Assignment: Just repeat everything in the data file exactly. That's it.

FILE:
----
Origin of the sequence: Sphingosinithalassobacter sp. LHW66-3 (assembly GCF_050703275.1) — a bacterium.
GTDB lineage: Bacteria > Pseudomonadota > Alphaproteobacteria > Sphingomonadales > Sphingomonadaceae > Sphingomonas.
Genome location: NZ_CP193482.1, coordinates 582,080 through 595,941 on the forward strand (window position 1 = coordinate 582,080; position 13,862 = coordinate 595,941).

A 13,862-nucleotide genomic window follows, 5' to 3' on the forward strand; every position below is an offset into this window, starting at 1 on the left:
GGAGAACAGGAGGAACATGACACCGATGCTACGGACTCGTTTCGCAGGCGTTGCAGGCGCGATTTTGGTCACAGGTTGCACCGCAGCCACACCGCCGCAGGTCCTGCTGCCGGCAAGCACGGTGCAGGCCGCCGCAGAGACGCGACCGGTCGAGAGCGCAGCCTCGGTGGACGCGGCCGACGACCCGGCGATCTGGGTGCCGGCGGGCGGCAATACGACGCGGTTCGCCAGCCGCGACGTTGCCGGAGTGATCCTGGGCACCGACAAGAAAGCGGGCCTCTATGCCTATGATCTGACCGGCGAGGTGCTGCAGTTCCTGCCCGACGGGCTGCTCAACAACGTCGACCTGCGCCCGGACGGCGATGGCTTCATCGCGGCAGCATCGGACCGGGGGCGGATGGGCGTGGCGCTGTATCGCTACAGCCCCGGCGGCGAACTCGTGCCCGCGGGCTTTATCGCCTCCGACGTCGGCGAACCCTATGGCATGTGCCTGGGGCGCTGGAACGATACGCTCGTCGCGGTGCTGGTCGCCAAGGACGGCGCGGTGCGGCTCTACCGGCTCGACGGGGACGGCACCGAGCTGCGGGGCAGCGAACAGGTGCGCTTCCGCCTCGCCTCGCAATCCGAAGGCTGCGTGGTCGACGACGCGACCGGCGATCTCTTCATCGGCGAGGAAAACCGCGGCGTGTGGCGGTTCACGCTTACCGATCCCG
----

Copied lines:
Origin of the sequence: Sphingosinithalassobacter sp. LHW66-3 (assembly GCF_050703275.1) — a bacterium.
GTDB lineage: Bacteria > Pseudomonadota > Alphaproteobacteria > Sphingomonadales > Sphingomonadaceae > Sphingomonas.
Genome location: NZ_CP193482.1, coordinates 582,080 through 595,941 on the forward strand (window position 1 = coordinate 582,080; position 13,862 = coordinate 595,941).

A 13,862-nucleotide genomic window follows, 5' to 3' on the forward strand; every position below is an offset into this window, starting at 1 on the left:
GGAGAACAGGAGGAACATGACACCGATGCTACGGACTCGTTTCGCAGGCGTTGCAGGCGCGATTTTGGTCACAGGTTGCACCGCAGCCACACCGCCGCAGGTCCTGCTGCCGGCAAGCACGGTGCAGGCCGCCGCAGAGACGCGACCGGTCGAGAGCGCAGCCTCGGTGGACGCGGCCGACGACCCGGCGATCTGGGTGCCGGCGGGCGGCAATACGACGCGGTTCGCCAGCCGCGACGTTGCCGGAGTGATCCTGGGCACCGACAAGAAAGCGGGCCTCTATGCCTATGATCTGACCGGCGAGGTGCTGCAGTTCCTGCCCGACGGGCTGCTCAACAACGTCGACCTGCGCCCGGACGGCGATGGCTTCATCGCGGCAGCATCGGACCGGGGGCGGATGGGCGTGGCGCTGTATCGCTACAGCCCCGGCGGCGAACTCGTGCCCGCGGGCTTTATCGCCTCCGACGTCGGCGAACCCTATGGCATGTGCCTGGGGCGCTGGAACGATACGCTCGTCGCGGTGCTGGTCGCCAAGGACGGCGCGGTGCGGCTCTACCGGCTCGACGGGGACGGCACCGAGCTGCGGGGCAGCGAACAGGTGCGCTTCCGCCTCGCCTCGCAATCCGAAGGCTGCGTGGTCGACGACGCGACCGGCGATCTCTTCATCGGCGAGGAAAACCGCGGCGTGTGGCGGTTCACGCTTACCGATCCCG